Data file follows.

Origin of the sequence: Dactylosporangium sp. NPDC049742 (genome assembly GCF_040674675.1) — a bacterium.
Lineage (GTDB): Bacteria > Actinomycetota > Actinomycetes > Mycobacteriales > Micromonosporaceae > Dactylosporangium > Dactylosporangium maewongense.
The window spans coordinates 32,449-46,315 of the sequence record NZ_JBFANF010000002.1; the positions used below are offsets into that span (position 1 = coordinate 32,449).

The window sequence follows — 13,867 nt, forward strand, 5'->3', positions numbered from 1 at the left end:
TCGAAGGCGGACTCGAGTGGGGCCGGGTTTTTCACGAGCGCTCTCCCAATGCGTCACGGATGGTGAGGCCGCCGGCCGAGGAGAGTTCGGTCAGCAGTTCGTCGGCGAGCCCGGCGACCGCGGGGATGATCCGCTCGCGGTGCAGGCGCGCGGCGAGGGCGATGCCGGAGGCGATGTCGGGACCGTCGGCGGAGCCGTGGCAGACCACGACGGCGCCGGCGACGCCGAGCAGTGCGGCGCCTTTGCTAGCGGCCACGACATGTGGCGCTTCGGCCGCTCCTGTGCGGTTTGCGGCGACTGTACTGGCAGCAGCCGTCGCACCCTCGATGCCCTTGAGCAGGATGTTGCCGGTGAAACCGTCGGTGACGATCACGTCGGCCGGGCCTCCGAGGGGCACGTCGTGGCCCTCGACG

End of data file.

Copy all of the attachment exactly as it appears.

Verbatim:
Origin of the sequence: Dactylosporangium sp. NPDC049742 (genome assembly GCF_040674675.1) — a bacterium.
Lineage (GTDB): Bacteria > Actinomycetota > Actinomycetes > Mycobacteriales > Micromonosporaceae > Dactylosporangium > Dactylosporangium maewongense.
The window spans coordinates 32,449-46,315 of the sequence record NZ_JBFANF010000002.1; the positions used below are offsets into that span (position 1 = coordinate 32,449).

The window sequence follows — 13,867 nt, forward strand, 5'->3', positions numbered from 1 at the left end:
TCGAAGGCGGACTCGAGTGGGGCCGGGTTTTTCACGAGCGCTCTCCCAATGCGTCACGGATGGTGAGGCCGCCGGCCGAGGAGAGTTCGGTCAGCAGTTCGTCGGCGAGCCCGGCGACCGCGGGGATGATCCGCTCGCGGTGCAGGCGCGCGGCGAGGGCGATGCCGGAGGCGATGTCGGGACCGTCGGCGGAGCCGTGGCAGACCACGACGGCGCCGGCGACGCCGAGCAGTGCGGCGCCTTTGCTAGCGGCCACGACATGTGGCGCTTCGGCCGCTCCTGTGCGGTTTGCGGCGACTGTACTGGCAGCAGCCGTCGCACCCTCGATGCCCTTGAGCAGGATGTTGCCGGTGAAACCGTCGGTGACGATCACGTCGGCCGGGCCTCCGAGGGGCACGTCGTGGCCCTCGACG